JOHANNESBURG – Abacus Financial Services, a subsidiary of boutique investment manager Musa Capital, has secured a R100 million facility from Absa to grow pension backed housing loans (PBHL) in the lower- to middle-income market.
Absa awarded an initial facility to Abacus of R60 million in 2012 and, according to co-founder of Musa Capital Will Jimerson, this second award signals the untapped potential in the PBHL market.
“There is well over R1 trillion in pension funding available, yet the PBHL market is currently worth less than R10 billion,” Jimerson highlights.
By way of illustration, Abacus has fewer than 7 000 (mainly low-income) loan holders, despite servicing about 25 different pension funds, one of which, the South African Commercial, Catering and Allied Workers Union (SACAWU), has 8 500 members and is exclusively serviced by Abacus. “The potential is tremendous, especially considering that SACAWU is only the ninth or tenth largest union in COSATU, which has close to three million members,” says Jimerson.
“The irony is that PBHLs are the most affordable finance available in all consumer categories, including vehicle finance,” he adds.
But banks and non-bank financial institutions have instead offered microloans to low-income consumers as proxies for conventional home loans, Jimerson points out. According to Abacus, some 60% of all microloans are used for home improvements.
“Where a PBHL would be serviced at 8.5% to 9% interest, a microloan would charge interest of 60% to 80% on the size of the loan,” Jimerson says.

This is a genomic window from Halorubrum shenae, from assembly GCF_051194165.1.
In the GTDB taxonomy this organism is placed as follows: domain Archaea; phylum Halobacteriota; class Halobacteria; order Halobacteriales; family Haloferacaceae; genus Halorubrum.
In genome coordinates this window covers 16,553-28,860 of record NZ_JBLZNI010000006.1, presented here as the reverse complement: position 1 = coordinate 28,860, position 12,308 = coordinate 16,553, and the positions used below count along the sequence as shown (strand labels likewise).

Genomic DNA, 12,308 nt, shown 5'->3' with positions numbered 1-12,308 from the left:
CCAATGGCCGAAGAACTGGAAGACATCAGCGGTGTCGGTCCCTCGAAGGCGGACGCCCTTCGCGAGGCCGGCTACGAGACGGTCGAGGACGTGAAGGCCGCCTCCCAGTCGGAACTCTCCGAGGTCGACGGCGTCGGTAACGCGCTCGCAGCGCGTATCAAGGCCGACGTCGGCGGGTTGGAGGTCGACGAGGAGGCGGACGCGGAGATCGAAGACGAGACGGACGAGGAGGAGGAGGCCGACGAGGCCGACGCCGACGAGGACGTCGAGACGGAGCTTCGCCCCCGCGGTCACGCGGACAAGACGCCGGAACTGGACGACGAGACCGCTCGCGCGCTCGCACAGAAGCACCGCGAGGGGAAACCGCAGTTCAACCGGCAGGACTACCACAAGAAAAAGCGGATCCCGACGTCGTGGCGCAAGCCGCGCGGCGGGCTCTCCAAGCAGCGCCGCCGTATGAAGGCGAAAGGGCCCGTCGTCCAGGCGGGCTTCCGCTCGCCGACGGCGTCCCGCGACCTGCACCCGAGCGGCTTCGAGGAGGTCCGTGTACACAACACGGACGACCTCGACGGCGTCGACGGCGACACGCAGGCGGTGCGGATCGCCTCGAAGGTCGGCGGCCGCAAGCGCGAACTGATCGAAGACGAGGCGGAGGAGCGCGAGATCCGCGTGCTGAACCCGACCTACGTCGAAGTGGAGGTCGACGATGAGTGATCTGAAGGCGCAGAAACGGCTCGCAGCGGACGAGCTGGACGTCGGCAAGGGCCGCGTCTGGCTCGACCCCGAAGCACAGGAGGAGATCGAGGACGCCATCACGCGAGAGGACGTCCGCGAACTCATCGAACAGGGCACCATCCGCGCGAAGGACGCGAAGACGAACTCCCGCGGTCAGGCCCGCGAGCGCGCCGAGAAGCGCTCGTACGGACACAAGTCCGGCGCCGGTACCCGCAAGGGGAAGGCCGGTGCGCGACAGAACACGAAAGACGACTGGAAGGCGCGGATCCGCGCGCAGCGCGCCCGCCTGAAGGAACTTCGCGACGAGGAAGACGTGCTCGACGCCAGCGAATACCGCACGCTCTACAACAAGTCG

How a PBHL works
PBHLs are granted on the basis of affordability and your retirement age. They are repaid using an employer payroll deduction facility and the security for PBHLs is derived from the savings in your retirement fund. If you reach retirement age and have not yet paid back the loan, the remaining balance would be deducted from your pension payout.
Where Abacus loan holders miss installments that have a material impact on the loan term, loans are restructured so as not to extend beyond retirement age. Jimerson says that once three monthly instalments are missed, the loan would be called up with the pension fund, which could take up to an additional three months.
Around 60 Abacus loans (1%) are settled by drawing funds from pensions each month. “In the vast majority of cases, the need to draw on the pension for outstanding payments is avoided because a credit life product that covers the life of the member for death, disability and retrenchment is offered on the loans,” according to Jimerson.
Abacus’s loan book has more than doubled in the last two years and currently stands above R200 million.
But Jimerson admits that access to capital remains a challenge, as well as keeping the cost of funding low so that competitive interest rates can be offered to loan holders. “For PBHLs to remain affordable, they have to be done at scale.”
This requires further funding and Jimerson says that large asset managers are beginning to appreciate the non-financial returns yielded by the product, which centres on providing affordable housing to the vast majority of South Africans. “PBHLs could be a major contributor to development in this country. It’s a matter of making people aware that it is available,” he says.
By August, Musa Capital expects to close facilities with a new round of institutional investors for up to an additional R200 million in funding. “All engagements are currently in a due diligence process,” Jimerson says.
Author: Hanna Barry | 23 June 2014 00:17